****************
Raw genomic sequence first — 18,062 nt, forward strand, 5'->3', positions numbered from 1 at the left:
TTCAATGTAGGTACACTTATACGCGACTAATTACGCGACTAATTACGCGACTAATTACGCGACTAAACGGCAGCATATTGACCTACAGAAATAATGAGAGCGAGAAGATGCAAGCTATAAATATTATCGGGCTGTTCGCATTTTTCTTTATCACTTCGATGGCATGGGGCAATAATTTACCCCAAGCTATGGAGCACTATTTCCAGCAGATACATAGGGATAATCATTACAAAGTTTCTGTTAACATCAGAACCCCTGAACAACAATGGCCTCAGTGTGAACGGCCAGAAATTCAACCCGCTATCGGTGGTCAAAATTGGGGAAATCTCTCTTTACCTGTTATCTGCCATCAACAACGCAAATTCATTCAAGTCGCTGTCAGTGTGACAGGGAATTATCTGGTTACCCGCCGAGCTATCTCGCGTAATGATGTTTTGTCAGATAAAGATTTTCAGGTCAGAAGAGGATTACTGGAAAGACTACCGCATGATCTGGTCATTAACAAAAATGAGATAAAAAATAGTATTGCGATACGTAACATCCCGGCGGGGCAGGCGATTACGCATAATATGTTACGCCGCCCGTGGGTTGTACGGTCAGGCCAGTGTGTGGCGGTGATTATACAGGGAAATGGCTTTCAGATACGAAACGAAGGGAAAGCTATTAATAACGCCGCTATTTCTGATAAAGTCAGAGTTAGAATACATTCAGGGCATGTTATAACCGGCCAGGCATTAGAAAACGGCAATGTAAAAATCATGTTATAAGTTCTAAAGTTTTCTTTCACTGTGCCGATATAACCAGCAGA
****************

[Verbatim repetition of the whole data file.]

Raw genomic sequence first — 18,062 nt, forward strand, 5'->3', positions numbered from 1 at the left:
TTCAATGTAGGTACACTTATACGCGACTAATTACGCGACTAATTACGCGACTAATTACGCGACTAAACGGCAGCATATTGACCTACAGAAATAATGAGAGCGAGAAGATGCAAGCTATAAATATTATCGGGCTGTTCGCATTTTTCTTTATCACTTCGATGGCATGGGGCAATAATTTACCCCAAGCTATGGAGCACTATTTCCAGCAGATACATAGGGATAATCATTACAAAGTTTCTGTTAACATCAGAACCCCTGAACAACAATGGCCTCAGTGTGAACGGCCAGAAATTCAACCCGCTATCGGTGGTCAAAATTGGGGAAATCTCTCTTTACCTGTTATCTGCCATCAACAACGCAAATTCATTCAAGTCGCTGTCAGTGTGACAGGGAATTATCTGGTTACCCGCCGAGCTATCTCGCGTAATGATGTTTTGTCAGATAAAGATTTTCAGGTCAGAAGAGGATTACTGGAAAGACTACCGCATGATCTGGTCATTAACAAAAATGAGATAAAAAATAGTATTGCGATACGTAACATCCCGGCGGGGCAGGCGATTACGCATAATATGTTACGCCGCCCGTGGGTTGTACGGTCAGGCCAGTGTGTGGCGGTGATTATACAGGGAAATGGCTTTCAGATACGAAACGAAGGGAAAGCTATTAATAACGCCGCTATTTCTGATAAAGTCAGAGTTAGAATACATTCAGGGCATGTTATAACCGGCCAGGCATTAGAAAACGGCAATGTAAAAATCATGTTATAAGTTCTAAAGTTTTCTTTCACTGTGCCGATATAACCAGCAGA